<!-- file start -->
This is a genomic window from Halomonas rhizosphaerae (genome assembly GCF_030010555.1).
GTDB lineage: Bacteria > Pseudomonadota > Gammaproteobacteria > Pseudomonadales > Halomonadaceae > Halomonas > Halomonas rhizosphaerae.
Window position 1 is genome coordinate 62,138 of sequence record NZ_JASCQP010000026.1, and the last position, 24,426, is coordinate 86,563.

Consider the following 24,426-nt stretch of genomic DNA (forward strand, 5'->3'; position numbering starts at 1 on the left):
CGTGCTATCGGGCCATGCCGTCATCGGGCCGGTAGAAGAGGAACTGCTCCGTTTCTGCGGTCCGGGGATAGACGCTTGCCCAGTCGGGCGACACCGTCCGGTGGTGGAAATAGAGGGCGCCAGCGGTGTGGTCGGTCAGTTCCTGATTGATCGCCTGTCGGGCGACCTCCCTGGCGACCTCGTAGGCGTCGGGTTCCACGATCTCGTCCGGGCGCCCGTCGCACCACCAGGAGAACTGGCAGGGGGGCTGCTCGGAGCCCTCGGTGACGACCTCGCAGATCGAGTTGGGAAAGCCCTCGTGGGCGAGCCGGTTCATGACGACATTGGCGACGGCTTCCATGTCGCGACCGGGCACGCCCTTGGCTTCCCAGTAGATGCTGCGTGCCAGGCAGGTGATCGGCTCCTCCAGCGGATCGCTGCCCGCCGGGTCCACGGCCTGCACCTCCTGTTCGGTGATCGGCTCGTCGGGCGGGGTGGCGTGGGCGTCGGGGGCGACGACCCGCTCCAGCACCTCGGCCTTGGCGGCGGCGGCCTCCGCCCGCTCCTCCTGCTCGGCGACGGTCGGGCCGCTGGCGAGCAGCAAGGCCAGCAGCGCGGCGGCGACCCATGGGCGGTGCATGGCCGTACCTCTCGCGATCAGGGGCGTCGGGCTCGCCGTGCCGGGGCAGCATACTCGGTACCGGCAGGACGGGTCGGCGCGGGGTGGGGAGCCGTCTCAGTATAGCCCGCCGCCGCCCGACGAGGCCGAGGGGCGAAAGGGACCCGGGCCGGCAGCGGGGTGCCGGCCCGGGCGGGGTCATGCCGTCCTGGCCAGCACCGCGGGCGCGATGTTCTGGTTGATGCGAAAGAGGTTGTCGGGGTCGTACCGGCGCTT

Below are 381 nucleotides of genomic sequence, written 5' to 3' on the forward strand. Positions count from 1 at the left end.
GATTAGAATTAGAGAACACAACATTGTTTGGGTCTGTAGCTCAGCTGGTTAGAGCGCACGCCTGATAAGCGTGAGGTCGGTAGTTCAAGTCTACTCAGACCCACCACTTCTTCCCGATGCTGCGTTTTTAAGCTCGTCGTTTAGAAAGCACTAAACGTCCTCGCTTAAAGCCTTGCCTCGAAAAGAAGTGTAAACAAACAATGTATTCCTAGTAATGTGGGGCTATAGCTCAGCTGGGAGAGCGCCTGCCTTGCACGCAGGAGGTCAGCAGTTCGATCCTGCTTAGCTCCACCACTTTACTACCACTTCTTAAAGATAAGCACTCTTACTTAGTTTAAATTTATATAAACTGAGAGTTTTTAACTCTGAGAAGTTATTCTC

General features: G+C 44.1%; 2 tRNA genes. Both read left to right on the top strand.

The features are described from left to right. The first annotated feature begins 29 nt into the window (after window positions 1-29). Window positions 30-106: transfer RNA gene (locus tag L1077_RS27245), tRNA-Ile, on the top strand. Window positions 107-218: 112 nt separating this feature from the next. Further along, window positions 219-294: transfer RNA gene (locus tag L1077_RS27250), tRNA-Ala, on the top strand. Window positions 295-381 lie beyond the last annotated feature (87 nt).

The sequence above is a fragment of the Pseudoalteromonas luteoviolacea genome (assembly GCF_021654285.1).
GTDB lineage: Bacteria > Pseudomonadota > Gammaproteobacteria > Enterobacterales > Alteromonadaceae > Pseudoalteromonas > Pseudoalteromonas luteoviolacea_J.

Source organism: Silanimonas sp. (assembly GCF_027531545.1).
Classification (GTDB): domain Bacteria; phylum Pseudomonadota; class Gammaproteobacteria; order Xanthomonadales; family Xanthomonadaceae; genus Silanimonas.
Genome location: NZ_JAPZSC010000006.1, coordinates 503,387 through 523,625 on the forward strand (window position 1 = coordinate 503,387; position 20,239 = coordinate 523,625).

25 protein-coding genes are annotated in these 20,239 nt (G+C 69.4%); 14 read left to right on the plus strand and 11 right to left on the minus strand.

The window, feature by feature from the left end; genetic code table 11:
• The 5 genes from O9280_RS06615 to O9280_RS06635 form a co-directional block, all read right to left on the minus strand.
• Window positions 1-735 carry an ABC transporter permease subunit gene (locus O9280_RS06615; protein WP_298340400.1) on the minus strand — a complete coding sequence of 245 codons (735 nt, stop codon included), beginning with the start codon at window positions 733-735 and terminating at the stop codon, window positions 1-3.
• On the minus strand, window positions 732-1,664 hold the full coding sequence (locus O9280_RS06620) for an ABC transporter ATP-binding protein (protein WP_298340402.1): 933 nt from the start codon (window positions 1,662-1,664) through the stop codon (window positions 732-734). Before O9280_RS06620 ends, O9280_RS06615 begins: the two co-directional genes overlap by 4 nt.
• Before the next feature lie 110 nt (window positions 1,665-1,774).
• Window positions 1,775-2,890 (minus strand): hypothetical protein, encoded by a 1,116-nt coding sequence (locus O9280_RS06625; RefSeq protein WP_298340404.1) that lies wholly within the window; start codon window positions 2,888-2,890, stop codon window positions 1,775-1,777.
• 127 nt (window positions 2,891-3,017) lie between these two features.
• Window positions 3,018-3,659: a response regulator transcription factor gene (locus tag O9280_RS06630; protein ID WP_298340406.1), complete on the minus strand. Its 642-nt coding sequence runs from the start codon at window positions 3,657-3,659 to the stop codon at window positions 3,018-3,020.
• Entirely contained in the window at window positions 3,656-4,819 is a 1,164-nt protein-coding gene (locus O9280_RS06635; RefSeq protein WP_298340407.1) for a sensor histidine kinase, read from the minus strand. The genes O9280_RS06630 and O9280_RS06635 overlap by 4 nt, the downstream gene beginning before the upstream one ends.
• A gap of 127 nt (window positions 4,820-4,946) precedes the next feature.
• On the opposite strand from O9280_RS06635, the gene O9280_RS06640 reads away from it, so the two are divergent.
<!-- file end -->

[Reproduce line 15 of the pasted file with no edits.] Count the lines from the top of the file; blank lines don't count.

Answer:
25 protein-coding genes are annotated in these 20,239 nt (G+C 69.4%); 14 read left to right on the plus strand and 11 right to left on the minus strand.